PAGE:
At 120 ft down, it's always a blue day!

This are shots from my first deep-water wreck dive.  Just off the coast of Miami, Florida, in 120 ft of water, is the wreck of the Ultra Freeze.  This ship was sunk in the summer of 1984 and I dove it in the following May, so it was in fantastic shape at the time.  In the electrical room, most of the fuses were still in the fuse boxes just waiting to become souvenirs for some future diver.

On August 24, 1992, hurricane Andrew came thru and ripped up the area, this 195 ft steel hulled ship was folded up into an L-shaped hulk.  I haven't been back to see it since '85.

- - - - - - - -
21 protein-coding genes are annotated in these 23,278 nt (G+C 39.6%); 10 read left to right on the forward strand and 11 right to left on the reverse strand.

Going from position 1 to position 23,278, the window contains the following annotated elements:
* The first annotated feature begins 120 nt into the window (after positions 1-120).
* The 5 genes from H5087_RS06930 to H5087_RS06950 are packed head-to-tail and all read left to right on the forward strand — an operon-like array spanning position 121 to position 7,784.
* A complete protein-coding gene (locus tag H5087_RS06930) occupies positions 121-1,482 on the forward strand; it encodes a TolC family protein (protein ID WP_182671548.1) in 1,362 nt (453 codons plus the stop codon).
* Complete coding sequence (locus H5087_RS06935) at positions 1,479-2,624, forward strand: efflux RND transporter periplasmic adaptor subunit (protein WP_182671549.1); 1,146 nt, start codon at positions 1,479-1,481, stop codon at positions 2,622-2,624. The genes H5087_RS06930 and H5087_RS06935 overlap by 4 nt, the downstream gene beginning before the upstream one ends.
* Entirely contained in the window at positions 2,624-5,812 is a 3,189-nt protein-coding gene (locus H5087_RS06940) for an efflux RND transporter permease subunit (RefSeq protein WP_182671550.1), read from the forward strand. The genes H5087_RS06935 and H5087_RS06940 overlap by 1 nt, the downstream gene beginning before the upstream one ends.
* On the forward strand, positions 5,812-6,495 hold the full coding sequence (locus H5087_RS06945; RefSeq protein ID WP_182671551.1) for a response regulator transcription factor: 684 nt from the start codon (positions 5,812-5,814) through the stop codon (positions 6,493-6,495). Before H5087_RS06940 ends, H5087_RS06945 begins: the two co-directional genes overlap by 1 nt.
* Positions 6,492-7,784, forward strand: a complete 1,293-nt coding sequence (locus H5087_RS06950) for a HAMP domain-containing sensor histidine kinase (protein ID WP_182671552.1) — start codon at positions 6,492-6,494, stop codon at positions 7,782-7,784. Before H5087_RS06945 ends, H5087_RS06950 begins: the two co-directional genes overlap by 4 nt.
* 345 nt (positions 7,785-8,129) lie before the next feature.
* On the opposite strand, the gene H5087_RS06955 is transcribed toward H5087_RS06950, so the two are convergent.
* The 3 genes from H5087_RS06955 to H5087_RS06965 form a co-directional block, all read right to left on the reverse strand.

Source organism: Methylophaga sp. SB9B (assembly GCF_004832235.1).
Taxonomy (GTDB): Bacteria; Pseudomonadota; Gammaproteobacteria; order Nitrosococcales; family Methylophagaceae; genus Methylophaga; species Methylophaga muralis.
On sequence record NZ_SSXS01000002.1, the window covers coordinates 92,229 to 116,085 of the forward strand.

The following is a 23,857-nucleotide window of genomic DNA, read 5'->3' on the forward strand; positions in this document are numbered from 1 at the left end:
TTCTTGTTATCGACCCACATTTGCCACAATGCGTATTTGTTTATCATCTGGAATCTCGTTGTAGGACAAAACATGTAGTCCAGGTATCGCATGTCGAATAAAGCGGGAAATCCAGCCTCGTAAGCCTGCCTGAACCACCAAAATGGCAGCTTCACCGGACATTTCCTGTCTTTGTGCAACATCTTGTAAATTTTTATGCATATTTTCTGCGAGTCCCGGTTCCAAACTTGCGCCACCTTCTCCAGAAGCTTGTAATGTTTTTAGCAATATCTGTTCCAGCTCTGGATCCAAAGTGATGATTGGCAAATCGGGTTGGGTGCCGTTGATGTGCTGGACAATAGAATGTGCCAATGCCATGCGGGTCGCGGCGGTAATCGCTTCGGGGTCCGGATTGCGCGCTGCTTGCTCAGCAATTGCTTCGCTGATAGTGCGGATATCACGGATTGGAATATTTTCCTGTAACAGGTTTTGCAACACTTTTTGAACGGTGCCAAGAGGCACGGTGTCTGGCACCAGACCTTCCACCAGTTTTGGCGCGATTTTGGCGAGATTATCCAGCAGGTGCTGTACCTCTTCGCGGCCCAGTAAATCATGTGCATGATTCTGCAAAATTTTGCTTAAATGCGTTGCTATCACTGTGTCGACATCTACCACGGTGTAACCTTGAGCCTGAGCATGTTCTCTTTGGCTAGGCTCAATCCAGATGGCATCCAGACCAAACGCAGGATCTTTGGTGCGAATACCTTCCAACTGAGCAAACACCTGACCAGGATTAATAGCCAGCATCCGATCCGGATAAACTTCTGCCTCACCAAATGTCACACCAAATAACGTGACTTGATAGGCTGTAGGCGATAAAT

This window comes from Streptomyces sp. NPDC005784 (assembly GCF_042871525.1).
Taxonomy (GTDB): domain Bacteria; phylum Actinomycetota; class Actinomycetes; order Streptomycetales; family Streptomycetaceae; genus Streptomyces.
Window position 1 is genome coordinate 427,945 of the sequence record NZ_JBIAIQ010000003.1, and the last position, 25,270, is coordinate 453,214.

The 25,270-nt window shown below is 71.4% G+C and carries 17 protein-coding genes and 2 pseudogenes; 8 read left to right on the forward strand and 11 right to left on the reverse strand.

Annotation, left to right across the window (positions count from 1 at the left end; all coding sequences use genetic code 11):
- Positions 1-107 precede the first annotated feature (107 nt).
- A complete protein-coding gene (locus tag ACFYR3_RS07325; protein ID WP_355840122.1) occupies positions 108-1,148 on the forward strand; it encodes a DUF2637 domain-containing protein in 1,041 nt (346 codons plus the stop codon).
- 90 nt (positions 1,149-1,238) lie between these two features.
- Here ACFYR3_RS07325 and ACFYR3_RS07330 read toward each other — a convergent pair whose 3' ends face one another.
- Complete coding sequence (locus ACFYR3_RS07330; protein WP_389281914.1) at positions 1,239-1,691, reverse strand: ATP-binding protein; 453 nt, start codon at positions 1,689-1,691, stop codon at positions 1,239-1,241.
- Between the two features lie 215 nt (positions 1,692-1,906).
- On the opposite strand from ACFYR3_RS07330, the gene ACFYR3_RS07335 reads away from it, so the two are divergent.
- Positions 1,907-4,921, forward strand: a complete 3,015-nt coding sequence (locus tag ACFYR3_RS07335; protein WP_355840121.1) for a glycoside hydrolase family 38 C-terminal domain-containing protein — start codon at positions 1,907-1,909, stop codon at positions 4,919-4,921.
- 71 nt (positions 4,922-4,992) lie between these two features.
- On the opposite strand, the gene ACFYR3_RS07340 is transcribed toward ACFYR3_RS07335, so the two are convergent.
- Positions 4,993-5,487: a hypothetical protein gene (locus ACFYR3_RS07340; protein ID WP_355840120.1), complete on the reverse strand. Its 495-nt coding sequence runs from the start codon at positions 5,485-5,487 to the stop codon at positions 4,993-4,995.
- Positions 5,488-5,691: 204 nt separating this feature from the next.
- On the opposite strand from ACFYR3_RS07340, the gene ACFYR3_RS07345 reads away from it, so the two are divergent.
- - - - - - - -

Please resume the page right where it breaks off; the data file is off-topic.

The washed out blue-grey colors you see are not the result of bad photos.  At this depth this is actually what things look like unless you bring in artificial light.  As you go deeper in the ocean, the water filters out the light starting with the shorter wavelengths (reds), the deeper you go the more frequencies are lost to the water.  At 120 ft, blues are all that is left and even at noon only a dim haze of light makes it this far down.  By the way, this depth is near the maximum depth you can dive, on compressed air, before oxygen itself becomes toxic.

Looking out from an access hatch.

Adjusting my BC outside the bridge.

And finally, the page from my dive log for this particular dive.

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All images & text 2003 Phil Case